Inside Addiction and Involuntary Commitment Acts

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Meeting Of Support Group

No one wants to see a loved one self-destruct as a result of substance addiction. While you might want them to independently seek help from someone with addictions worker training, or community support workers training, it can be very difficult to facilitate that first step (especially if the loved one is reluctant to admit that they have a problem). In certain parts of the world, some people turn to an Involuntary Commitment Act in order to get a loved one (who is suffering from an addiction) the help they need to recover.

In Canada, only individuals with mental health disorders (who could be a threat to themselves or others) can be committed involuntarily – and the process requires a trial in which supportive evidence is presented. Canada has very strict regulations when it comes to committing someone without their consent.

If you plan to enroll in a mental health worker program, you will likely touch upon several existing Involuntary Commitment Acts in some of your courses. However, if you’re curious and would prefer to understand these Acts sooner rather than later, continue reading to find out everything you’ll need to know.

What Is It?

Involuntary commitment is the legal process of having a loved one – who is suffering from a severe mental illness or substance addiction – assessed and treated in a hospital or community facility. This is usually the absolute last resort that someone will take to try and help a loved one who could be a danger to themselves and others. It’s important to note that the individual who will be assessed and/or treated must actually be a severe threat to themselves or others to be committed involuntarily. Some examples might include someone with an addiction who is a danger when they become intoxicated; someone who cannot properly care for their children due to an addiction or mental illness; or perhaps someone who has lost their job due to substance addiction or a mental illness.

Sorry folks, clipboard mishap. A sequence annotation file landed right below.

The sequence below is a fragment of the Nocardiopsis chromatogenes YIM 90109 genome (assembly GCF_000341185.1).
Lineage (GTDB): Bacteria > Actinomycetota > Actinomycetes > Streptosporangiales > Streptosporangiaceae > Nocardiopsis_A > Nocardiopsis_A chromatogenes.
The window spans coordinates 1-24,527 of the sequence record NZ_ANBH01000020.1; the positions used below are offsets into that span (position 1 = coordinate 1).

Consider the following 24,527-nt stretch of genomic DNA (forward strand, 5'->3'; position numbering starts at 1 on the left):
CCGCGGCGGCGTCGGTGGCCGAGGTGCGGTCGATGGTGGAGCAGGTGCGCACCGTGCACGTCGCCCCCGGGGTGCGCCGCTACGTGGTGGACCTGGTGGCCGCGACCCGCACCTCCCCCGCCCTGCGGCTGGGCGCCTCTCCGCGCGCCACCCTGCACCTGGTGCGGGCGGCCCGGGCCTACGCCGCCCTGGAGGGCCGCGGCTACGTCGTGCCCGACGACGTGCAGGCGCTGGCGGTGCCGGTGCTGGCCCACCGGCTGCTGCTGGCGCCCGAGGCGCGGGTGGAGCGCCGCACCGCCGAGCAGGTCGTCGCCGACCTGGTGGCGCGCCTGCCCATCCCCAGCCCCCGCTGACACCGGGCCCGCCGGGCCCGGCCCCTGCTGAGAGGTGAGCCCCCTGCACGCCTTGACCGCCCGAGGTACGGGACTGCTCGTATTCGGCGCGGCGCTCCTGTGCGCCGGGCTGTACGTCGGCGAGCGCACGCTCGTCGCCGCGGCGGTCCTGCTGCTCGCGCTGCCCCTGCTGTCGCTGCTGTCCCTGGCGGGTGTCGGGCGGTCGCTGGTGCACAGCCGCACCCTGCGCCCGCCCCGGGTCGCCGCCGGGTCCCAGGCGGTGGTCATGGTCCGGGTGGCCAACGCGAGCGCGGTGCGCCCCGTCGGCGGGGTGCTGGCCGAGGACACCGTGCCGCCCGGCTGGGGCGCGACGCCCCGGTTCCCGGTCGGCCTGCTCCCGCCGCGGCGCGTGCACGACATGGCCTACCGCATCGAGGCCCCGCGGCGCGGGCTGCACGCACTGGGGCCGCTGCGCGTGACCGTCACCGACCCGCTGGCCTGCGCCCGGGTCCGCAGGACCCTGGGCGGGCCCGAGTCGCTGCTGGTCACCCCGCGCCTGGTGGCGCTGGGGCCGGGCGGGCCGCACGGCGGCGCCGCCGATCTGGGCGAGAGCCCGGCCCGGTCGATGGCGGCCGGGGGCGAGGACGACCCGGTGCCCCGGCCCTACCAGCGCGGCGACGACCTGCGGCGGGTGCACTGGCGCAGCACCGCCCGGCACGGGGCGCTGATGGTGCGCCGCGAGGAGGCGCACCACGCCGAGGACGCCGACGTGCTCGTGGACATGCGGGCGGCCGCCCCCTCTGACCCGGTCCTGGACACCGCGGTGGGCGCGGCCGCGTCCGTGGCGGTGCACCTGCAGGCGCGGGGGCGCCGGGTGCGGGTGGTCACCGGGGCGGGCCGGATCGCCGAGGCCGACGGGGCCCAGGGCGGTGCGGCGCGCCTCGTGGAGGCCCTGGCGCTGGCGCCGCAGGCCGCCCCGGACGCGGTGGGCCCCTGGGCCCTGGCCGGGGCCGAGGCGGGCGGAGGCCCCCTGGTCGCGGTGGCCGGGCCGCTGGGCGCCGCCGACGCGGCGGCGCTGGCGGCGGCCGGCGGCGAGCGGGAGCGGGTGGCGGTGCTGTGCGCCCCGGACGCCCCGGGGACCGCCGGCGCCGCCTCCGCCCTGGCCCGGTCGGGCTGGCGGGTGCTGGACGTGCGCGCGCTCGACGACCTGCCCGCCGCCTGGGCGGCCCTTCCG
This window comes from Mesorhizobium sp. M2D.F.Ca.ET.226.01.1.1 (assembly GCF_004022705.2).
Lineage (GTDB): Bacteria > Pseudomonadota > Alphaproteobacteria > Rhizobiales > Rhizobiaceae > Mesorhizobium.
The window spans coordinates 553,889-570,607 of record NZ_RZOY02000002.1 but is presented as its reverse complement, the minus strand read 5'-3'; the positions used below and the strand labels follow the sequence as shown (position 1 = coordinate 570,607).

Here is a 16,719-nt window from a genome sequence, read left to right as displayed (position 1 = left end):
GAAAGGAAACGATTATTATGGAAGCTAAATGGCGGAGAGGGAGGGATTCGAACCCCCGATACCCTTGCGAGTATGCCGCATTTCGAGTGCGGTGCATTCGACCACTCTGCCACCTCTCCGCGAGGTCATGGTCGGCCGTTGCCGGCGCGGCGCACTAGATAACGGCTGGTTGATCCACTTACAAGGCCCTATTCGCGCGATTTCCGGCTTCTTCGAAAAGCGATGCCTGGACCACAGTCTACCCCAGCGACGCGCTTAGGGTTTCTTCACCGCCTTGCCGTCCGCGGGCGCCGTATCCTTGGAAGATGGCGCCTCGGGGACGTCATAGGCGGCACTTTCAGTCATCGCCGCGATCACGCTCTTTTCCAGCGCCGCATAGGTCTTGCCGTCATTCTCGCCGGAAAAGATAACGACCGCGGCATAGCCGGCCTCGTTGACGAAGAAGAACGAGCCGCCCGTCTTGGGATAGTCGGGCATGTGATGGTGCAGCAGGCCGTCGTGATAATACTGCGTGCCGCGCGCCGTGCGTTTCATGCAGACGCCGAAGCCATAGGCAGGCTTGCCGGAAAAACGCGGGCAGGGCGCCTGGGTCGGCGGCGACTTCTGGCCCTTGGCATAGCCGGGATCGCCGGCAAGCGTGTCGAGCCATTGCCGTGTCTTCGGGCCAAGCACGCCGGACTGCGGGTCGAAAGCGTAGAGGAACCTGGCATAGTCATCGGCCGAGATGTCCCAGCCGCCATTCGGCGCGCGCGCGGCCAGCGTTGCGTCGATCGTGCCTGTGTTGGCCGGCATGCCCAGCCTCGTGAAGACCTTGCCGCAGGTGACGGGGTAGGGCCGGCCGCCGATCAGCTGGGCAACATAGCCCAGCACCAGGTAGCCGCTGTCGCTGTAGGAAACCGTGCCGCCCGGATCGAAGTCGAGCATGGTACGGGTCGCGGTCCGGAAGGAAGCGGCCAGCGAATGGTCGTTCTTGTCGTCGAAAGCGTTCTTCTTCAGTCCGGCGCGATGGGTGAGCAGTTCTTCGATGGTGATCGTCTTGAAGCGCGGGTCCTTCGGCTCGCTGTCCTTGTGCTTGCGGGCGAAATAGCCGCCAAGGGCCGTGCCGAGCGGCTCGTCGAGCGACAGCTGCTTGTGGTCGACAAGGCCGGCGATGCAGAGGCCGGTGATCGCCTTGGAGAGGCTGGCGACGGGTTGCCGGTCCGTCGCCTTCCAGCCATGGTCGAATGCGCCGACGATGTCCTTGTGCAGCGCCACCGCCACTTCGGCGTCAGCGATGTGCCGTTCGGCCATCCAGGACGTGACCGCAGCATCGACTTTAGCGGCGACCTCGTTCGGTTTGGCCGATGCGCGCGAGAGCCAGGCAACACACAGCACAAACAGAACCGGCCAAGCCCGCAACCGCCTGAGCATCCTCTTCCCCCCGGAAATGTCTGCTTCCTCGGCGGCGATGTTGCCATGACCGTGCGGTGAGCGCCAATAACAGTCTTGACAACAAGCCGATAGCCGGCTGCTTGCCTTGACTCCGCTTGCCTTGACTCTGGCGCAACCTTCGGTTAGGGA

How It Works

There are several different Involuntary Commitment Laws that exist – Florida’s Marchman Act, for example. Though they are all quite similar, the procedures followed may differ slightly for each. Normally, someone who has a close relationship with an individual suffering from an addiction (family member, friend, doctor etc.) can file for a petition to have this person treated. Of course, in most cases the individual being involuntarily committed will be afforded an attorney to defend them (if they choose to refuse treatment). A legal hearing might occur in a courtroom, hospital or treatment facility, and a judge will make the final decision based on the arguments of both sides.

What About Autonomy?

One controversial issue surrounding Involuntary Commitment Acts is that it directly counteracts a person’s right to self-determination. And of course, autonomy is extremely important when it comes to any type of medical procedure – which can normally only be performed with consent. It cannot be stressed enough that an individual can only be involuntarily committed – and have their autonomy taken away – if there is solid proof that they cannot make their own decisions, and have become a threat to themselves or others. Once an individual has received treatment, has proven that they are no longer dangerous and can make sound judgements, their autonomy will be restored.

What are your thoughts on Involuntary Commitment Acts? Do you see them as necessary, or do you think they tread on a person’s right to choose?

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